ou will find Domaine Heresztyn right in the heart of Gevrey-Chambertin, one of Burgundy's most prestigious villages. This eleven-hectare domaine has its roots in Poland and first saw the light of day back in 1959. Before that Jean Heresztyn, the father and father-in-law of today's owners, had been growing onions, working for other domaines and doing various other things, all while slowly building a domaine of his own.
The wine portfolio of Domaine Heresztyn is dominated by Gevrey-Chambertin, both village and premier crus, with a bit of Morey-Saint-Denis and Chambolle-Musigny thrown in. In the cellars below Rue Richebourg there is the chance to taste four different Gevrey-Chambertin premier crus side by side, accompanied by two village Gevrey-Chambertins.
The domaine today is very much a family affair. The two sons of Jean Heresztyn – Stanislas and Bernard – and their families run the domaine.
– Stanislas and I deal with the importers, explains Chantal Heresztyn, the wife of Bernard. As for the other work it is Bernard and Stanislas that take care of the cuverie and the vines. I try to go there as often as possible with Ewa, my sister-in-law, and Stanislas' daughter Florence and her husband. My two sons have decided to do other things. Amaury works for Apple in the US and Greg is in London.
The four Gevrey-Chambertin premier crus of Domaine Heresztyn – La Perrière, Les Corbeaux. Les Champonnets and Les Goulots – are located in a half-circle around the village. To the north, close to the Brochon border, is Les Goulots. The name Les Goulots has been used ever since the monks planted the first vines here during the Middle Ages.
– If you compare the soil of Les Goulots with the soil of its neighbour, Combe au Moine, you will see that they are very different, says Stanislas Heresztyn. In Les Goulots there is one part that is calcareous and one part that is calcareous with clay.
A bit further south, just at the entrance to the Combe Lavaux, is Les Champonnets. While the altitude for Les Goulots is between 340 and 380 metres Les Champonnets just reaches 280 metres. The slope is modest and the soil more pebbly.
– It is just behind the village, says Stanislas Heresztyn. It is very close to Ruchottes-Chambertin and Clos des Issarts.
The remaining two premier crus are just outside the village, on either side of the Route des Grands Crus as you drive towards Morey-Saint-Denis. Les Corbeaux is just above the road and La Perrière below, just opposite the grand cru Mazis-Chambertin.
– Les Corbeaux is also next to Mazis-Chambertin, but to the north, explains Stanislas Heresztyn. Les Corbeaux and La Perriére are very different in character. In Les Corbeaux the grapes ripen a few days before La Perrière. Les Corbeaux lacks a bit of finesse, while La Perrière has more of it. Les Corbeaux has more clay and La Perrière more pebbles.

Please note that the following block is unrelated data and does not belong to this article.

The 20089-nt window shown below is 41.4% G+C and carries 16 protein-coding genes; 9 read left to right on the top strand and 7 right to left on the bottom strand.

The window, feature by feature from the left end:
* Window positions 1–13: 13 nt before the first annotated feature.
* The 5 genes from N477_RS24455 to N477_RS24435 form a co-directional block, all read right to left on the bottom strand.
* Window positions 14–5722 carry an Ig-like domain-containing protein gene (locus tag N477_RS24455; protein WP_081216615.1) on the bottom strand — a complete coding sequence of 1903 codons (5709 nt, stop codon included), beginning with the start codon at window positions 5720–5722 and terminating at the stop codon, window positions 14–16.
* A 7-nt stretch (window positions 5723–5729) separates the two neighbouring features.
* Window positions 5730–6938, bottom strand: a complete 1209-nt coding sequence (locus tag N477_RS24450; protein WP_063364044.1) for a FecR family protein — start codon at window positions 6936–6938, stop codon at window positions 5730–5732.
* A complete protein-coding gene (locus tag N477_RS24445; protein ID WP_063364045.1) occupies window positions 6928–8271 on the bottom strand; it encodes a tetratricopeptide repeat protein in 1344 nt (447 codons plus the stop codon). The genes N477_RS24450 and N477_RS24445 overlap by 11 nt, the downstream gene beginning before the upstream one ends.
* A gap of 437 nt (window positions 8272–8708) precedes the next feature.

In Morey-Saint-Denis Domaine Heresztyn has vines in both the premier cru Les Millandes and the grand cru Clos-Saint-Denis. One step further down the Côte, in Chambolle-Musigny, the domaine has holdings in both the village appellation and in the premier cru Les Borniques.
There is also some Bourgogne rouge and some Bourgogne blanc, the only white wine of the domaine. All these vines are located in the regional appellation around Gevrey-Chambertin.
– Some of the vines for the white are in Brochon close to Billards and the rest are in Champfranc, by the soccer field, says Chantal Heresztyn. For the Bourgogne rouge some vines are also in Brochon close to Billards and the rest in Champfranc and Prunier.
It was in 1932, in the wake of a trade war with Germany that ultimately had proved harmful to the Polish economy, that Jean Heresztyn left his native Poland.
– France needed people that could work in the factories, in the vineyards etc, says Stanislas Heresztyn. His brother, sister and brother-in-law were already here. But they would later return to Poland when they were offered good terms to go back.
– My mother wanted to go back, but my father wasn't that interested.
Instead Jean Heresztyn began working for others. First up in Fixin, then later in Chambolle-Musigny.
– They bought a small house in Chambolle-Musigny that he renovated, says Stanislas Heresztyn. But as in Fixin they were not particularly fond of foreigners. So they relocated to Gevrey-Chambertin, where he began working for Domaine Trapet. He stayed there for 10-15 years. During that time he bought some vines whenever he could.
In order to make some more money he began growing onions while working for Domaine Trapet. After a while he had an annual production of 50 tons, which he sold to a factory in Auxonne that had it turned into onion powder.
– When my parents began to grow onions others followed when they saw that it was successful, says Stanislas Heresztyn. But eventually there was so much produced that there was an onion crisis. There was too much produced so the price fell.
It was around this time, in 1959, that Jean Heresztyn felt he was ready to set up his own business. He left Domaine Trapet, bought the house on Rue Richebourg and Domaine Heresztyn was created.
– In order to get a kind of revenge for how he had been treated in Chambolle-Musigny he bought some vines there, smiles Stanislas Heresztyn. Four parcels of village appellation and some premier cru Les Borniques.
© 2010 Ola Bergman